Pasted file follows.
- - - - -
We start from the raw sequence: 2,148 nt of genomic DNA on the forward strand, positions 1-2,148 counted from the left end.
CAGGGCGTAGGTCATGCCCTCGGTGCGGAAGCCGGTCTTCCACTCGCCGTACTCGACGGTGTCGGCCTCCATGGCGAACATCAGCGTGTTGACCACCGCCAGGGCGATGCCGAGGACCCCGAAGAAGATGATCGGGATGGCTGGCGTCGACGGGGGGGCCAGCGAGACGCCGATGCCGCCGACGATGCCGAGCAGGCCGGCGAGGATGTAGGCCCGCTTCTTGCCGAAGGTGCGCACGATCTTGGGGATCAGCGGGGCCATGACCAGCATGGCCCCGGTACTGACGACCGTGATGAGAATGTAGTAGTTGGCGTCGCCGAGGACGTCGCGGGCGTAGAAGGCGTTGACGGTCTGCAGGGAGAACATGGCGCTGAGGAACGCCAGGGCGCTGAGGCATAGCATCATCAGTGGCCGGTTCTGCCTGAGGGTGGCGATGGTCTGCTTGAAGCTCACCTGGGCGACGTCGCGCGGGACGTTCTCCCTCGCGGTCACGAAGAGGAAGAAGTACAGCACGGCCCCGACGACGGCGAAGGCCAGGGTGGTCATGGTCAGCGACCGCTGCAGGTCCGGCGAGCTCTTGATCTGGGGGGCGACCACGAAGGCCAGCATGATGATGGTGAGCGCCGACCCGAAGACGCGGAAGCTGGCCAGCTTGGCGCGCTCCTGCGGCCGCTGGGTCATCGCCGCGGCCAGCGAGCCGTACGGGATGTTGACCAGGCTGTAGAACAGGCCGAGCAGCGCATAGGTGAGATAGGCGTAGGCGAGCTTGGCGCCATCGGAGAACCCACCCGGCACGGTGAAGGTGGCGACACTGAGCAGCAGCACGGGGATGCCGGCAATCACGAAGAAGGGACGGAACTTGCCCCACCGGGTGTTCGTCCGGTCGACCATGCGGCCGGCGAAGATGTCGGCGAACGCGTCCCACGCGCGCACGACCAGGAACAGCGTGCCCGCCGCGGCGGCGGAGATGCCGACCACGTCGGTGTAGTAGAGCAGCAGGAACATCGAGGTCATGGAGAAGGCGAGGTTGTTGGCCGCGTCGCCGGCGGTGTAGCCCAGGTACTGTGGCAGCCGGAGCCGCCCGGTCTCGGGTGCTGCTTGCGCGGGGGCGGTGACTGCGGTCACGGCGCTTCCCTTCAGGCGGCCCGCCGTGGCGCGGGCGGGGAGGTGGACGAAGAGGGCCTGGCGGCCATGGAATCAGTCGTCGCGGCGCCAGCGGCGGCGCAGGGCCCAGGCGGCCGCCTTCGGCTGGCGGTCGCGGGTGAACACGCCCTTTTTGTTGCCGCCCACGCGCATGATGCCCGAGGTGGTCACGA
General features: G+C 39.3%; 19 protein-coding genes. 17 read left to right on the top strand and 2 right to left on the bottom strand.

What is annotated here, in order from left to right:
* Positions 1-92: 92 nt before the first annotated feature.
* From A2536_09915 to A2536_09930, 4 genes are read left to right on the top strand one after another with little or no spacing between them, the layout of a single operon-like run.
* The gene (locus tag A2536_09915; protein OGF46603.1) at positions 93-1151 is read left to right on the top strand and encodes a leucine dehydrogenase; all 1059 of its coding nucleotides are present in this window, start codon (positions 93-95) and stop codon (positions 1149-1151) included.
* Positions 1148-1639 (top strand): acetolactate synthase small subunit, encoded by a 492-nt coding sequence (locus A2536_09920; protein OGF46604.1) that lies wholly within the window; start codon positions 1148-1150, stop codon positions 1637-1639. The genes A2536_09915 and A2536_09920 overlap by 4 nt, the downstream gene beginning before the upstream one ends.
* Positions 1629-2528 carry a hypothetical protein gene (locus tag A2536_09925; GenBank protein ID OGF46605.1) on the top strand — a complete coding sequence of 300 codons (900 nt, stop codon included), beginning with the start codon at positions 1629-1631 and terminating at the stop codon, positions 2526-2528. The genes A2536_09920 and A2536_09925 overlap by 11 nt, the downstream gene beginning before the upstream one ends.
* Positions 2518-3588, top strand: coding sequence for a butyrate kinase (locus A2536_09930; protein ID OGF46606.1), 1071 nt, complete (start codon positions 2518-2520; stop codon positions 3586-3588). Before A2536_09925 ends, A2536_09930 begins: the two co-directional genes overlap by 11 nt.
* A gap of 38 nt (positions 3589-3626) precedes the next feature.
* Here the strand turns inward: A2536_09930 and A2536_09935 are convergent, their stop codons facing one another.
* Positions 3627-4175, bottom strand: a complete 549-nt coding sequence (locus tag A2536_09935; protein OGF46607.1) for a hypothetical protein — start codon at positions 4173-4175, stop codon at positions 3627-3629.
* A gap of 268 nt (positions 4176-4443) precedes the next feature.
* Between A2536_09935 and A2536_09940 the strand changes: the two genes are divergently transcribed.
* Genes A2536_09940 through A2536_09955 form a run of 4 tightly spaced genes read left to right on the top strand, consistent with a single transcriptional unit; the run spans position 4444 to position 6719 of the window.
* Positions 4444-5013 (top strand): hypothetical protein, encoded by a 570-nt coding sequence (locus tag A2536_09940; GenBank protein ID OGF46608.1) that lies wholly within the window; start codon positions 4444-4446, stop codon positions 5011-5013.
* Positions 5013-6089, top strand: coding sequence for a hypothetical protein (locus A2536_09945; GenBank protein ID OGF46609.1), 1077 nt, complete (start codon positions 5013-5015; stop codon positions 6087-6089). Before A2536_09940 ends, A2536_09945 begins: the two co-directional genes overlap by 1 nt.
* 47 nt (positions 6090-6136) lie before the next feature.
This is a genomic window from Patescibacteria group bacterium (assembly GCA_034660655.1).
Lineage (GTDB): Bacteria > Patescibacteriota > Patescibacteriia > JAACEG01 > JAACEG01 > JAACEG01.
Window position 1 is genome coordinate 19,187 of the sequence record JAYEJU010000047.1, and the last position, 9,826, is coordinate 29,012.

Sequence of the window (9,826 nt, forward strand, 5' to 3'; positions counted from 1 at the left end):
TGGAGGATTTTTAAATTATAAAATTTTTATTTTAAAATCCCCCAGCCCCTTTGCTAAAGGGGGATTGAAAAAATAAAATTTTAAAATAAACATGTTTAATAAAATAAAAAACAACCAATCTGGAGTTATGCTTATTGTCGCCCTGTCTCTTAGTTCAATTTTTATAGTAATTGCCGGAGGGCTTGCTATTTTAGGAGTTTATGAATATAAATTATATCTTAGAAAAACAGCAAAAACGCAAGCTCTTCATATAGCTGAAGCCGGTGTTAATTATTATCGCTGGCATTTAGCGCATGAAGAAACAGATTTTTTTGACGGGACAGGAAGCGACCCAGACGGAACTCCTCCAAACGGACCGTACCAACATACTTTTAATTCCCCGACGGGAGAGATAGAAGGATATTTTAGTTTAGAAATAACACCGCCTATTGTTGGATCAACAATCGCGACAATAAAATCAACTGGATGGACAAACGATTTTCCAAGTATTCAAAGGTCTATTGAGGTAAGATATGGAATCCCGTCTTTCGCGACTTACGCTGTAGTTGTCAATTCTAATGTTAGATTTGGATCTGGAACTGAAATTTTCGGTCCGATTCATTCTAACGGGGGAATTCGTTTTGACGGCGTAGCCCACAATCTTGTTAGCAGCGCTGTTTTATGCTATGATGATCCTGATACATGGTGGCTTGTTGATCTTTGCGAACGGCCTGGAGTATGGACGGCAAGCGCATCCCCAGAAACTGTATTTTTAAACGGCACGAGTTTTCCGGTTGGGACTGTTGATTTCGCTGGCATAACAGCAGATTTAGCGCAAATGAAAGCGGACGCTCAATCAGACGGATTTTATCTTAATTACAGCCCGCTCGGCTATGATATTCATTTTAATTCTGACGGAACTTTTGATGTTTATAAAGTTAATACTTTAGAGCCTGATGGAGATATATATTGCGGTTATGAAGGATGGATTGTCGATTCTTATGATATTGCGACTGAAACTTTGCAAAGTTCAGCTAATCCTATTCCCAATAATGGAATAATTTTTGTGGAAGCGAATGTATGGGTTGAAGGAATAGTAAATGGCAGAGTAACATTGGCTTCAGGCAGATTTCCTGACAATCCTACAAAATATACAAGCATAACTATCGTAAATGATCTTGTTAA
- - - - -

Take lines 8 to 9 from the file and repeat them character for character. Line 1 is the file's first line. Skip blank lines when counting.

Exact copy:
* Positions 1148-1639 (top strand): acetolactate synthase small subunit, encoded by a 492-nt coding sequence (locus A2536_09920; protein OGF46604.1) that lies wholly within the window; start codon positions 1148-1150, stop codon positions 1637-1639. The genes A2536_09915 and A2536_09920 overlap by 4 nt, the downstream gene beginning before the upstream one ends.
* Positions 1629-2528 carry a hypothetical protein gene (locus tag A2536_09925; GenBank protein ID OGF46605.1) on the top strand — a complete coding sequence of 300 codons (900 nt, stop codon included), beginning with the start codon at positions 1629-1631 and terminating at the stop codon, positions 2526-2528. The genes A2536_09920 and A2536_09925 overlap by 11 nt, the downstream gene beginning before the upstream one ends.